7. TimeLimitations Imposed by the Client or Circumstances
Withrespect to the time limitations in this case, Judge Buchanan found in the February 8
Reportthat it was necessary that all parties be represented by counsel in orderfor the Special
Masterto effectively exercise his dutiesunderthe Settlement Agreement. To that end, existing
counselwas the most cost-effective option because of their familiarity with the details ofthe
matter. Further, time was of the essence because of the Court's understanding that zoning rights
for the properties which may bearon the highest andbestuse of the property were set to expire if
a new tenant or owner was not obtained promptly. Accordingly, Judge Buchanan foimd that
Hohnesand Fiskeably assisted the Special Masterparticularly in lightof the trying
Defendants jointlyobject that the property wasnevergoing to loseits zoning status and
thataccordingly there was no need to rush to complete a sale and thatthehighest value of the
property would have instead been achieved by waiting until more desirable circumstances
developed. See Dkt. No. 293, at 12:1-13:6,41:4-42:24. Defendant Hennager citesto a statement
fromthe Fairfax County Supervisor Jeff McKay that he hopedto redevelop the Springfield area
encompassing the Partnership properties such that the highest use oftheproperty would be
mixedcommercial andupscale residential. Dkt. No. 319,68; Dkt. No. 320,H77.
These objections are controverted by the evidence taken by the Court in its review of the
sale of three of the Partnership property parcels. During the September23,2016 hearing in this
matter the Court took testimony from John Ryan, the commercialreal estate broker retained by
the Special Master to market the Partnershipproperties. Mr. Ryan testified that he considered
optionsto rezone the propertybut that there was limited interestdespitethe expresseddesire of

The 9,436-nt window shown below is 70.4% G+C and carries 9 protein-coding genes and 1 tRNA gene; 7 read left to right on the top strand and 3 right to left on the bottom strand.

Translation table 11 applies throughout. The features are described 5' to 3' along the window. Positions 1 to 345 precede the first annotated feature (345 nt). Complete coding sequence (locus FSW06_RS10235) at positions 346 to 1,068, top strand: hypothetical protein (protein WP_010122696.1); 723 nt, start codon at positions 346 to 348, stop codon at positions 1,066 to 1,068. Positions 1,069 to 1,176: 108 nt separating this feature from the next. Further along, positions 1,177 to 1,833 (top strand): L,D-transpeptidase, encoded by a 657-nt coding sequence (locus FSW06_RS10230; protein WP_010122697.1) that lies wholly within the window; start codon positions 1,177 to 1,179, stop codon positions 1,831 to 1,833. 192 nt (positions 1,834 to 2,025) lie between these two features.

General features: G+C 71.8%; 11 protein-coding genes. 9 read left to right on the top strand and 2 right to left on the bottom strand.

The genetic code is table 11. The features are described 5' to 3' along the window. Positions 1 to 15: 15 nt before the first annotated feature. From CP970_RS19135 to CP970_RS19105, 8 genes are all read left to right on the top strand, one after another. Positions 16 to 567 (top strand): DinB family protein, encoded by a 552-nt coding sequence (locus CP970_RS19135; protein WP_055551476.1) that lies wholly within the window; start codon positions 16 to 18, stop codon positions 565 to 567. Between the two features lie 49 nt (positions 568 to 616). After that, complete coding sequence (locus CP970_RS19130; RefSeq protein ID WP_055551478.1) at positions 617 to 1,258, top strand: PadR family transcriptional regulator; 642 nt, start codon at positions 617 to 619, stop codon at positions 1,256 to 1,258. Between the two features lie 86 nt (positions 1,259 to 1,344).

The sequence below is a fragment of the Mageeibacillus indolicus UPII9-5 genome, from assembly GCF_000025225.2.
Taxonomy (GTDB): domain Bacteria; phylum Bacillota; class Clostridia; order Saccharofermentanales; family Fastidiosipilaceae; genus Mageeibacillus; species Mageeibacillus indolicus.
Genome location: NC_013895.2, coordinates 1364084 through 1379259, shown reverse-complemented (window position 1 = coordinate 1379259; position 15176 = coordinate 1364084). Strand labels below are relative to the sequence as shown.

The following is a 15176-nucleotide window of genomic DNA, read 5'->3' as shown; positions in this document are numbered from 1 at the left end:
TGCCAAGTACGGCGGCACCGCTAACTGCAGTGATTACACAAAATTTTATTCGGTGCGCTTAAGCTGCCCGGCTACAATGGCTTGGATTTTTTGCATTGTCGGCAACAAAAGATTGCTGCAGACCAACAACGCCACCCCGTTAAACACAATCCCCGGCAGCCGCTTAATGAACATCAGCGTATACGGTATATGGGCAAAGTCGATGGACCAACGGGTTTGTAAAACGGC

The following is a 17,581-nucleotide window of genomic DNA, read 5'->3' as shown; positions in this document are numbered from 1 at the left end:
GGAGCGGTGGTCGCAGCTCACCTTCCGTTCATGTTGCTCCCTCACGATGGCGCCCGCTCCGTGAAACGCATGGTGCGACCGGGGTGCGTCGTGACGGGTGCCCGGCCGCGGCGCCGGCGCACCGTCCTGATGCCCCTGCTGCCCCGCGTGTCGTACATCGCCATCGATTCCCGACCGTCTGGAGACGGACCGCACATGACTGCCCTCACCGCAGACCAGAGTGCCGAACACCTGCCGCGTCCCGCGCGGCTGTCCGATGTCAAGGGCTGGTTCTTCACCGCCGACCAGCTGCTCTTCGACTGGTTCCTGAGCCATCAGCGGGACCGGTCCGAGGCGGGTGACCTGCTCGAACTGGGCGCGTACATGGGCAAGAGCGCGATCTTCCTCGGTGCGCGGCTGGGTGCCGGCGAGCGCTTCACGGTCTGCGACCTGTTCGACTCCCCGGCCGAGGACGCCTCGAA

the County Supervisor to redevelop the area. Dkt. No. 293,10:25-13:6. Therefore, even if
rezoningand redevelopment were possible, it was Mr. Ryan's professional opinionthat autorelated use remained the best option and that this industry was currently in a peak period when
they would pay the highest value for property. Id. Thus, the need to act expediently was not
only supported by the risk that the zoningfor auto-related uses couldexpirebut was also based
on the market interest in the property and the circumstances ofthe auto-sales market. The Court
considered all of these facts when it authorized the sale ofthe D, E, and F parcels ofthe
Partnership property andthesesame considerations support the time limitations condition in the
fee award analysis.
8. Amount in Controversy and Results Obtained
The underlying dispute m this matteraroseout of Plaintiffs complaint that the partners
were unableto make decisionsfor the partnership which led to the need for dissolution and the
sale or leaseof the Partnership property to pay for the debtsand taxes due. As Judge Buchanan
noted, hadthe parties not settled the dispute, dissolution would have followed andtheproperties
would have soldfor substantially lessthanmarket value. TheFebruary 15 Report found that the
efforts of the Special Master, by and through counsel fortheparties including Hohnes and
Fiske, resulted in an orderly competitive bidding process for the properties from which higher
value was obtained than would have been possible in a forced dissolution sale.
Defendants separately object to the finding that but for the Settlement Agreement the
Partnership would have been forced into a fire sale by dissolution or by foreclosure on the
properties for tax arrears. Defendant Hennager contends that such a factual finding was never
made because the parties instead entered into the Settlement Agreement which suggested